W. H. Auden (1907 – 1973) was an Anglo-American poet, best known for poems such as “Funeral Blues,” “September 1, 1939,” “The Shield of Achilles,” “The Age of Anxiety,” and “For the Time Being” and “Horae Canonicae.” I have written previously about his poetry in my post, W. H. Auden’s: We Must Love One Another or Die. Recently a reader made me aware of another Auden poem, “The Labyrinth.” Here is this profound poem with some explanation and commentary at the end, so as not to break up the rhythm of the poem. (Anthropos apteros means wingless man.)
Anthropos apteros for days
Walked whistling round and round the Maze,
Relying happily upon
His temperment for getting on.
The hundredth time he sighted, though,
A bush he left an hour ago,
He halted where four alleys crossed,
And recognized that he was lost.
“Where am I?” Metaphysics says
No question can be asked unless
It has an answer, so I can
Assume this maze has got a plan.
If theologians are correct,
A Plan implies an Architect:
A God-built maze would be, I’m sure,
The Universe in minature.
Are data from the world of Sense,
In that case, valid evidence?
What in the universe I know
Can give directions how to go?
All Mathematics would suggest
A steady straight line as the best,
But left and right alternately
Is consonant with History.
Aesthetics, though, believes all Art
Intends to gratify the heart:
Rejecting disciplines like these,
Must I, then, go which way I please?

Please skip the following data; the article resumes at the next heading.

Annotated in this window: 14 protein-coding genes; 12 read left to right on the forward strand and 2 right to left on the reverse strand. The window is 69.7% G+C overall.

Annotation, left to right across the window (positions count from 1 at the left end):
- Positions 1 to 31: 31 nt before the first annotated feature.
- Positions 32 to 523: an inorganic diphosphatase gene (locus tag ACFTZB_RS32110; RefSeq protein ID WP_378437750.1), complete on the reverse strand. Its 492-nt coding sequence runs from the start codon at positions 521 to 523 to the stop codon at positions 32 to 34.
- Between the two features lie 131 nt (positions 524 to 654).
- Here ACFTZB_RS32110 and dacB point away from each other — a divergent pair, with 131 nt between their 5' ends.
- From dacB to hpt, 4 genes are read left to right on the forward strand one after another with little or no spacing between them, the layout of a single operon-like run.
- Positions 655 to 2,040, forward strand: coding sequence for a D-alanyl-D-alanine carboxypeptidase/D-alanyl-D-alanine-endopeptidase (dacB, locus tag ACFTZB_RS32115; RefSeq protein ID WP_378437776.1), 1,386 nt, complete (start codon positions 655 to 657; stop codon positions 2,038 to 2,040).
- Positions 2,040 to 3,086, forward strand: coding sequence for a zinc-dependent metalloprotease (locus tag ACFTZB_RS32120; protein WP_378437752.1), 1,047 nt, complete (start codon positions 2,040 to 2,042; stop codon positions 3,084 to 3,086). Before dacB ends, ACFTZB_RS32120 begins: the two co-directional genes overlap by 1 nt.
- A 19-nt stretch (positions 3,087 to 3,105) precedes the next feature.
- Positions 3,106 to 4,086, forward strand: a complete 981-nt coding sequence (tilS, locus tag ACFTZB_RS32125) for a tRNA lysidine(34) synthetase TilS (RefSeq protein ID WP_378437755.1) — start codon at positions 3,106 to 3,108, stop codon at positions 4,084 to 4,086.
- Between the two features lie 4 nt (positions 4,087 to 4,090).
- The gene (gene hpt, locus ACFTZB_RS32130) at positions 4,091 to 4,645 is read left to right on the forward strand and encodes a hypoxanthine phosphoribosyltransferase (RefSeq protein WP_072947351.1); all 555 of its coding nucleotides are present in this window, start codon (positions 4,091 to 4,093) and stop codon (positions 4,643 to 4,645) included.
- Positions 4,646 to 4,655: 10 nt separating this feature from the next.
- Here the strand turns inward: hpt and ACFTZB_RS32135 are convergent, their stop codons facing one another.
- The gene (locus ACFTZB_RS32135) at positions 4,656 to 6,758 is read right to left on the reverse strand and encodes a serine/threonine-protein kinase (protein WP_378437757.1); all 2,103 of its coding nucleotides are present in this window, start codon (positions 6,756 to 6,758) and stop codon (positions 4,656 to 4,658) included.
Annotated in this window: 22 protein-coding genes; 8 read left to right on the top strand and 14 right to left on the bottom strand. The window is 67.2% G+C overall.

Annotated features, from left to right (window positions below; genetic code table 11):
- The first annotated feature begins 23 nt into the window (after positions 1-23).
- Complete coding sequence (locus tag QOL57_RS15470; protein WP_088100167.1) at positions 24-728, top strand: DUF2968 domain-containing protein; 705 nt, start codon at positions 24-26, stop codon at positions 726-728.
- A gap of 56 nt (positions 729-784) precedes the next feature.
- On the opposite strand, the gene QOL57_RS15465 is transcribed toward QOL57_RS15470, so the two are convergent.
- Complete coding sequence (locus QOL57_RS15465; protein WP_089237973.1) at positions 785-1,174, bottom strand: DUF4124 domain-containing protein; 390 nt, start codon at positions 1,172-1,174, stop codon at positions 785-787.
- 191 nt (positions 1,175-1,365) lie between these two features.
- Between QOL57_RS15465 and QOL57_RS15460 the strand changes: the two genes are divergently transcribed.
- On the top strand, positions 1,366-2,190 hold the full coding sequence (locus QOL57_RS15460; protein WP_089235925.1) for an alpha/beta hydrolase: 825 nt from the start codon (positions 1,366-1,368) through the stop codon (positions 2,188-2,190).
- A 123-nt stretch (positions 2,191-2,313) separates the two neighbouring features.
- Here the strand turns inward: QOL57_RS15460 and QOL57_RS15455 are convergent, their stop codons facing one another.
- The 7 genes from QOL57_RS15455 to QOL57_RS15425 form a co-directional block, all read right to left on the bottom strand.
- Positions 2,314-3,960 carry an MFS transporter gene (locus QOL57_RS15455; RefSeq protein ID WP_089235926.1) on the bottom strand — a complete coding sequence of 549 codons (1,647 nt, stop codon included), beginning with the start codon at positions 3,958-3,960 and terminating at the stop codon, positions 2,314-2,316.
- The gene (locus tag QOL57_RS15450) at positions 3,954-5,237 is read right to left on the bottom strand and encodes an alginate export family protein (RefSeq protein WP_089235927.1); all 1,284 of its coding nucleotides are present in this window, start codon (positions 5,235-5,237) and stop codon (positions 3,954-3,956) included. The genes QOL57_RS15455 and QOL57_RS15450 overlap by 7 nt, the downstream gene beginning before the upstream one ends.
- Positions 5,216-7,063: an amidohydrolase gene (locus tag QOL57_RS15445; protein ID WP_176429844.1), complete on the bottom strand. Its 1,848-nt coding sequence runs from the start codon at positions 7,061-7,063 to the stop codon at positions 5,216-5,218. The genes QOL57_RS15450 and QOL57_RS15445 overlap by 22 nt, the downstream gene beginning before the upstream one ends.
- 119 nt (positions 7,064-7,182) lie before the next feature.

Such reasoning is only true
If we accept the classic view,
Which we have no right to assert,
According to the Introvert.
His absolute pre-supposition
Is – Man creates his own condition:
This maze was not divinely built,
But is secreted by my guilt.
The centre that I cannot find
Is known to my unconscious Mind;
I have no reason to despair
Because I am already there.
My problem is how not to will;
They move most quickly who stand still;
I’m only lost until I see
I’m lost because I want to be.
If this should fail, perhaps I should,
As certain educators would,
Content myself with the conclusion;
In theory there is no solution.
All statements about what I feel,
Like I-am-lost, are quite unreal:
My knowledge ends where it began;
A hedge is taller than a man.”
Anthropos apteros, perplexed
To know which turning to take next,
Looked up and wished he were a bird
To whom such doubts must seem absurd.
Stanza 1-2 [Anthopos apteros, literally “wingless man,” describes our earth-bound ignorance—we are lost within the maze of life. In the first stanza wingless man seems happy, but by the second stanza he realizes that he is existentially lost. This begins his philosophical turn.]
Stanza 3-4 [Some philosophers suggest that it all makes sense; theologians seem sure it does.]
Stanza 4-7 [Science provides truth but not values; mathematics gives certainty but life does not; art gratifies but is subjective; so can I create my own answers?]
Stanza 8-9 [It seems that answers elude us; perhaps we are the problem; we are still lost.]
Stanza 10-11 [The answer, that we must accept our uncertainty, was within us all along. By accepting being lost, we find ourselves and we find peace.]
Stanza 12-13 [In the end we are still lost; and we cannot know the truth.]
Stanza 14 [We wish we had wings and could see things from a bird’s-eye view; we wish we knew more and could quell our doubts. Perhaps if we were different kinds of creatures we could.]
Disclaimer – When I took a modern poetry class as an undergraduate I quickly learned that poems are susceptible to interpretation. I learned that to one person, “stopping by the woods on a snowy evening,” was to another a poem about suicide or sex. So I don’t offer the above as a definitive interpretation.